Archive for December, 2010

Denis Dutton, 1944-2010

Professor, web entrepreneur Denis Dutton dies. Readers of this weblog probably know him for Arts & Letters Daily and The Art Instinct. I never knew the man personally, but he made an impact on me through his website and articles. We shared friends, and I was proud when Arts & Letters Daily put this website […]

In Plain Sight

In Table S48, on page 135 of the supplement to the big Neandertal paper in Science, fourth line from the bottom, the text says ‘San closer to Han+French than to Yoruba (!)” – but that is a typo. I trust you all see the implications.

Romans & gods, Athens & Jerusalem

Ross Douthat’s latest column in The New York Times comes back somewhat to an exchange we had a little over five years ago. He concludes his column: Or to put it another way, Christians need to find a way to thrive in a society that looks less and less like any sort of Christendom — […]

Self-organising principles in the nervous system

The circuitry of the brain is too complex to be completely specified by genetic information – at least not down to the level of each connection. There are hundreds of billions of neurons in your brain, each making an average of 1,000 connections to other cells. There are simply not enough genes in the genome […]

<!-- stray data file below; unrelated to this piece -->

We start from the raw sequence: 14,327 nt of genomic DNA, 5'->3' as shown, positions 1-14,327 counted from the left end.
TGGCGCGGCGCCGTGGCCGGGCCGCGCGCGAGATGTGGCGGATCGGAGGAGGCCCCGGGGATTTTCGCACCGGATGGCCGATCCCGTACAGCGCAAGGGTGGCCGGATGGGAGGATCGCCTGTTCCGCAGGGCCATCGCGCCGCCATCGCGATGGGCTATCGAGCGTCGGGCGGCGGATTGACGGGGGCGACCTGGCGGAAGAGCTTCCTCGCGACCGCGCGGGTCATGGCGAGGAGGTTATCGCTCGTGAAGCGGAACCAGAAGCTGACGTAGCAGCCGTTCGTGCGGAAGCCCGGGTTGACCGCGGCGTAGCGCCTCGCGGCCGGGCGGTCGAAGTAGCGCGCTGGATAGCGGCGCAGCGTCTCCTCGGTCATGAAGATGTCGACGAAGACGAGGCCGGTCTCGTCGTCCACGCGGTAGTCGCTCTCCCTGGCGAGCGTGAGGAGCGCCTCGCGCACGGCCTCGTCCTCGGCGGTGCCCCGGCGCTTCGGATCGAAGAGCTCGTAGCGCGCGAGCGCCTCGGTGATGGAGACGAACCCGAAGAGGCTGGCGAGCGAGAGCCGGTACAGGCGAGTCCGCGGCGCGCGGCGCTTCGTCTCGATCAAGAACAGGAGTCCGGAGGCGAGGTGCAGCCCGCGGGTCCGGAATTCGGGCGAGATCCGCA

Fisher on Inclusive Fitness, Again (again)

A while ago I pointed out a discussion in R. A. Fisher’s Genetical Theory of Natural Selection which showed a pretty clear understanding of the concept of inclusive fitness, and shortly after that I mentioned a passage in his published correspondence that seemed equally clear. While consulting GTNS for another purpose I have noticed another […]

This book is a big *wow*

War in Human Civilization is an awesomely well written and dense book. Like The Horse, the Wheel, and Language it is a scholarly work which stays broadly engaging and relevant to a wider audience than specialists. Highly recommended if you have some spare time over Christmas. This is naturally not a endorsement of every claim […]

Extraordinary claims about arsenic

Rosie Redfield has a “must read” post, Arsenic-associated bacteria (NASA’s claims). I won’t excerpt it, read the whole thing. To me it is very interesting that many pieces of her critique are ones I’ve encountered in emails or Facebook postings. She stitches them together into a coherent whole. She’ll be writing a letter to Science. […]

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